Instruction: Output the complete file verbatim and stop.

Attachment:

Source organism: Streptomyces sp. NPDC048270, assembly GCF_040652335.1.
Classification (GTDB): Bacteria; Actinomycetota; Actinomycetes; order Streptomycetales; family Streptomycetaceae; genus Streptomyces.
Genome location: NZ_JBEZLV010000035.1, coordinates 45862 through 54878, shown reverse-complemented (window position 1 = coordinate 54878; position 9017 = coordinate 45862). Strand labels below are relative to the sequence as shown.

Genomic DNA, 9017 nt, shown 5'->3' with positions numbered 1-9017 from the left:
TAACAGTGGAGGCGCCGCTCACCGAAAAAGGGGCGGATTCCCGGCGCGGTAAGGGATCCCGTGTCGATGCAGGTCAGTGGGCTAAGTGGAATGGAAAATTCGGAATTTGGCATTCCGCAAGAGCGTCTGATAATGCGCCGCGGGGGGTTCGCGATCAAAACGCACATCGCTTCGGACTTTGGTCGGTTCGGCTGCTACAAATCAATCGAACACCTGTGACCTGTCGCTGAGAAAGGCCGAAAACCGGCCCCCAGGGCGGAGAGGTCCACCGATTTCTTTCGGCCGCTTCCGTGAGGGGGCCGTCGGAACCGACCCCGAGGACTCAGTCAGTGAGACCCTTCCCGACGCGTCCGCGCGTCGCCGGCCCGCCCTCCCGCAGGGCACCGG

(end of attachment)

Source organism: Streptomyces sp. NPDC048270, assembly GCF_040652335.1.
Classification (GTDB): Bacteria; Actinomycetota; Actinomycetes; order Streptomycetales; family Streptomycetaceae; genus Streptomyces.
Genome location: NZ_JBEZLV010000035.1, coordinates 45862 through 54878, shown reverse-complemented (window position 1 = coordinate 54878; position 9017 = coordinate 45862). Strand labels below are relative to the sequence as shown.

Genomic DNA, 9017 nt, shown 5'->3' with positions numbered 1-9017 from the left:
TAACAGTGGAGGCGCCGCTCACCGAAAAAGGGGCGGATTCCCGGCGCGGTAAGGGATCCCGTGTCGATGCAGGTCAGTGGGCTAAGTGGAATGGAAAATTCGGAATTTGGCATTCCGCAAGAGCGTCTGATAATGCGCCGCGGGGGGTTCGCGATCAAAACGCACATCGCTTCGGACTTTGGTCGGTTCGGCTGCTACAAATCAATCGAACACCTGTGACCTGTCGCTGAGAAAGGCCGAAAACCGGCCCCCAGGGCGGAGAGGTCCACCGATTTCTTTCGGCCGCTTCCGTGAGGGGGCCGTCGGAACCGACCCCGAGGACTCAGTCAGTGAGACCCTTCCCGACGCGTCCGCGCGTCGCCGGCCCGCCCTCCCGCAGGGCACCGG